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Hammer Toes Treatment

Hammer-Toes-TreatmentHammer Toes
By: Corinne Gehegan, DPM

A toe is referred to as a hammer toe when it exhibits a flexed (bent) position at one or more of the toe joints. It typically involves the 2nd, 3rd, 4th, and 5th digits of the foot; however, the great toe may also be involved. One or several toes may be hammered. Often times the affected joint (knuckle) may appear red or inflamed. A corn (thickened skin) on top of the toe is often associated with hammer toes. An individual may notice that the toe itself is painful as well as the ball of the foot. Pain at the ball of the foot is due to the toe not functioning or performing its job optimally. Therefore, excess pressure develops at this area. Corns and calluses at the ball of the foot may be a result of hammer toe deformity.

Hammer toes are often hereditary in nature. Poorly fitting shoes or narrow/pointy shoe styles may accelerate or aggravate the condition. The condition may evolve over time in regard to the flexibility of the deformity. Initially, a hammer toe may be flexible. This means that it can be manually straightened into a normal position. The deformity may then become semi-flexible and finally rigid. Diagnosis is based on examination. X-rays may be taken to assess the presence of arthritis and other bone/joint abnormalities.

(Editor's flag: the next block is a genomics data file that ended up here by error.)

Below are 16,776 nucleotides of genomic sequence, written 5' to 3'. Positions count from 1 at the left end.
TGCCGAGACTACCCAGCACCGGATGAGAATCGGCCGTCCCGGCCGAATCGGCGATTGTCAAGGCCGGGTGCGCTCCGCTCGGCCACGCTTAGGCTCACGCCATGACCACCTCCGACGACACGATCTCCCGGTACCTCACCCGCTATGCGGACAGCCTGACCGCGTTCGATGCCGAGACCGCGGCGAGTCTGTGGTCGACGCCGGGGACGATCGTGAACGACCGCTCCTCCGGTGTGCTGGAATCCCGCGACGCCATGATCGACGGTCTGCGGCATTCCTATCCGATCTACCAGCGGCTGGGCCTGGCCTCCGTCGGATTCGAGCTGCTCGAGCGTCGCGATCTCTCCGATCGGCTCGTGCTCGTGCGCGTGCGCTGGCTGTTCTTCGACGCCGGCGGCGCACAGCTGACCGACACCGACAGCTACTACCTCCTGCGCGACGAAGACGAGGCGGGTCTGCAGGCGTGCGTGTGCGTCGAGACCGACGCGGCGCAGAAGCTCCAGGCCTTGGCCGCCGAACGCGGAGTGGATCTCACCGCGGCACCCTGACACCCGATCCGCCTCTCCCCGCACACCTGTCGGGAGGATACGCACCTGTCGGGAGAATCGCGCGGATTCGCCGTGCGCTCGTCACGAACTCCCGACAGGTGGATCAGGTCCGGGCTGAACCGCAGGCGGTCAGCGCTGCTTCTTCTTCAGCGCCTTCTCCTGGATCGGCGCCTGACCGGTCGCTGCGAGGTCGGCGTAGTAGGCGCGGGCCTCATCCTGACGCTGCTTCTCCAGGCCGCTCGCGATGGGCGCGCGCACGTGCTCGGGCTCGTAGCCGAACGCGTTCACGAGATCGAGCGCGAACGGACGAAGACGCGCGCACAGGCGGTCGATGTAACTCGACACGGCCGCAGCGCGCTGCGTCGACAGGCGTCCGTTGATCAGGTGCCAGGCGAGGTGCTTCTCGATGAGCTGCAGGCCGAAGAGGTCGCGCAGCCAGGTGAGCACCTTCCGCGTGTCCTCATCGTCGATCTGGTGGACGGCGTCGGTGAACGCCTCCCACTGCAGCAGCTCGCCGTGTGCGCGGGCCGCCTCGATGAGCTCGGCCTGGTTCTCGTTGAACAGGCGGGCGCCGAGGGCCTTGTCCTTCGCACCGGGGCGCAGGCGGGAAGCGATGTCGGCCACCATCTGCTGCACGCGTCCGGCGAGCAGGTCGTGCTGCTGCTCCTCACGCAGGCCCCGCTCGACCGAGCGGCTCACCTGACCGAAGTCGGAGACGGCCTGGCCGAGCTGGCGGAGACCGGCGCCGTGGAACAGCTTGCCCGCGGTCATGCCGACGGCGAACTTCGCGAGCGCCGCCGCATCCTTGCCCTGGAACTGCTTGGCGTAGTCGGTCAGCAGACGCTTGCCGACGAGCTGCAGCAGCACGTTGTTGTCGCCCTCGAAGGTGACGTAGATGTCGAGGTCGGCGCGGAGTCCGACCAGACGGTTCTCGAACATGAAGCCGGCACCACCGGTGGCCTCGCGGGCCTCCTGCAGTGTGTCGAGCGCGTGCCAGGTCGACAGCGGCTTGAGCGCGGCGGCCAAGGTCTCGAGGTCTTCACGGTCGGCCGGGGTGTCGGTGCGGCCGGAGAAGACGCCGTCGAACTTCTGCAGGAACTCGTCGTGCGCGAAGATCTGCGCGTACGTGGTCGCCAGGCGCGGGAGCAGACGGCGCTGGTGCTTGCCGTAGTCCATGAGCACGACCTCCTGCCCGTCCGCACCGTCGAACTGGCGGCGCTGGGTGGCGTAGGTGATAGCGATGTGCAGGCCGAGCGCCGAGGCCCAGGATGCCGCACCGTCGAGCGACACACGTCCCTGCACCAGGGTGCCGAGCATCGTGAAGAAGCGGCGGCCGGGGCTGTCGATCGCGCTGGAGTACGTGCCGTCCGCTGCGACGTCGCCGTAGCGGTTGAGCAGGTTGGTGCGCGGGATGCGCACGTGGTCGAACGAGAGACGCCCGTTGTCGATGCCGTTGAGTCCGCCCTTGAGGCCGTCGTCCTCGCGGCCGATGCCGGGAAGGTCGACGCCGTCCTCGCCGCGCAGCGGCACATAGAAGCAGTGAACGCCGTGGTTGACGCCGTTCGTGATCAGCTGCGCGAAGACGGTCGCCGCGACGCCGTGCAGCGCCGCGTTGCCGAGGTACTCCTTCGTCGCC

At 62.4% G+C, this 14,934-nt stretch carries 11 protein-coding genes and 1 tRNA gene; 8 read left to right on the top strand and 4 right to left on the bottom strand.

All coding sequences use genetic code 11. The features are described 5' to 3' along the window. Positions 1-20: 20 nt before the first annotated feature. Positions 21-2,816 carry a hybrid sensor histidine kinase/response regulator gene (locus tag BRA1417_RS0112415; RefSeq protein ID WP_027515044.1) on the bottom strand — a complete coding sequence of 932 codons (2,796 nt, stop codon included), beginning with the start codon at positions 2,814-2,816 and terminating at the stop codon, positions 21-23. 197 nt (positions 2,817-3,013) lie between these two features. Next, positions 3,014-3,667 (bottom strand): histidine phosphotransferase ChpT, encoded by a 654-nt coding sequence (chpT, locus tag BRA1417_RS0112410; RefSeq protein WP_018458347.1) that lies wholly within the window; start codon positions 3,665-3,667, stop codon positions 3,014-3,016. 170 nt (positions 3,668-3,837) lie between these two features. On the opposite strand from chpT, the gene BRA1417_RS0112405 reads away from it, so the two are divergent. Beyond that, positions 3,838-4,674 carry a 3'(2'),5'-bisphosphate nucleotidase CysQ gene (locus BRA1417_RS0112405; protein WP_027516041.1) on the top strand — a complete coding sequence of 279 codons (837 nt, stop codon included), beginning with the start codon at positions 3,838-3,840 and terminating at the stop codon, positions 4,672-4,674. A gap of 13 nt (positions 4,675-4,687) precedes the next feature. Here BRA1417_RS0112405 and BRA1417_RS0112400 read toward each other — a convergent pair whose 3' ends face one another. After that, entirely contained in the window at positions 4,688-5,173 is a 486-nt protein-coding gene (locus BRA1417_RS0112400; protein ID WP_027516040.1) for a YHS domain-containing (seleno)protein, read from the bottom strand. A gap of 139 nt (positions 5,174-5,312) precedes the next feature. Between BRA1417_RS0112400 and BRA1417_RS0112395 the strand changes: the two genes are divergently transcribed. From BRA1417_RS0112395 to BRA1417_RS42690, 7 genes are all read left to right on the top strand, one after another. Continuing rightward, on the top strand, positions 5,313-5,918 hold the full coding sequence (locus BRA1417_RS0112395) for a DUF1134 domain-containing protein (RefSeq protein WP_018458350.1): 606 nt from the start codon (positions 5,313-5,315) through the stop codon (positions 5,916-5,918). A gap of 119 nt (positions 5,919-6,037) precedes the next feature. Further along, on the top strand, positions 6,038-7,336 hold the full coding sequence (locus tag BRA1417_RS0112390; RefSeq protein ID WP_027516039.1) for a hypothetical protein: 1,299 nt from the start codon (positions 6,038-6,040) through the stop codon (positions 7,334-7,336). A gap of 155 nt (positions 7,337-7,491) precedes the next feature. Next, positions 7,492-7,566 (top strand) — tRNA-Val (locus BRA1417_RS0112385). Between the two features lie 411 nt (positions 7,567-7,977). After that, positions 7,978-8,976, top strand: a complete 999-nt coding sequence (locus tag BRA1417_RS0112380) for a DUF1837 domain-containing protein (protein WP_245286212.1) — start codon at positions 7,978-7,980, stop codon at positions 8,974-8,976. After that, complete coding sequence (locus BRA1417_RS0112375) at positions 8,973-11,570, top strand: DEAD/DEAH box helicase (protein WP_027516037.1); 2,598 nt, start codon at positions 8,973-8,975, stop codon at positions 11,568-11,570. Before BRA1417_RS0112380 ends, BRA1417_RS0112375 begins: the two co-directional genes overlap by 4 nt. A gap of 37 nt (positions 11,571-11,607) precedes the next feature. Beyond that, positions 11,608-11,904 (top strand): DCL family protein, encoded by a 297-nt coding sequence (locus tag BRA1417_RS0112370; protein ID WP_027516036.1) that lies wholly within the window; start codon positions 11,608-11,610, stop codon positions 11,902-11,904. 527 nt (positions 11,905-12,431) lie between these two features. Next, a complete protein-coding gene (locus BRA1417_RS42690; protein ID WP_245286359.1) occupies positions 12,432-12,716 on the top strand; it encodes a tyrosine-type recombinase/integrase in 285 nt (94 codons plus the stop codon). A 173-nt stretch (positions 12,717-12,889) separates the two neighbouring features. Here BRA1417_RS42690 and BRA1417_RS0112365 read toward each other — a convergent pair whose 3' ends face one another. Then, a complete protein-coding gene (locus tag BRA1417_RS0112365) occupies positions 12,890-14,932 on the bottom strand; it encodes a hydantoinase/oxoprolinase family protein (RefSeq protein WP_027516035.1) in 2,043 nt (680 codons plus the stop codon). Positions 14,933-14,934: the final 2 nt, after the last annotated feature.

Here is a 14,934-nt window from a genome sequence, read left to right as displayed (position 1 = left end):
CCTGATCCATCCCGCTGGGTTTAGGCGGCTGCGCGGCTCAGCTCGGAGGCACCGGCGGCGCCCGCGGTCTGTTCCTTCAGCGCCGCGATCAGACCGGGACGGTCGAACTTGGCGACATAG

Hammer toes may be managed non-surgically and surgically. Non-surgical modalities are often recommended prior to contemplating surgery. They may include changing shoe styles or shoe sizes. Your foot should be measured in the office and compared to your shoe size. The shoe size is determined by the longest toe which is almost always the first toe or the second toe. There are many commercially available products that provide padding for the digits as well as the ball of the foot. Many people find relief of discomfort with simply modifying shoe selection and using these products. Caution is advised with over the counter “corn remover” pads as they contain an acid that may worsen the inflammation. Individuals with diabetes, poor circulation, or other conditions that compromise healing should not use these medicated pads at all.

Surgical management involves multiple factors. The type of procedure and the recuperation period are dependent on the patient’s age, activity level, degree of deformity, and expectations. The goal of the surgery is relief from pain and inflammation. The surgery usually involves cutting, removal, and repositioning of skin, tendons, and bone to achieve a balanced toe. Although toe surgery may seem like a simple matter, one should be aware of all of the risks. Risks may include scarring, infection, prolonged pain, prolonged swelling, stiffness, numbness, shortened toe, elongated toe, overcorrection, and under correction.
Article written by Dr. Corinne Gehegan

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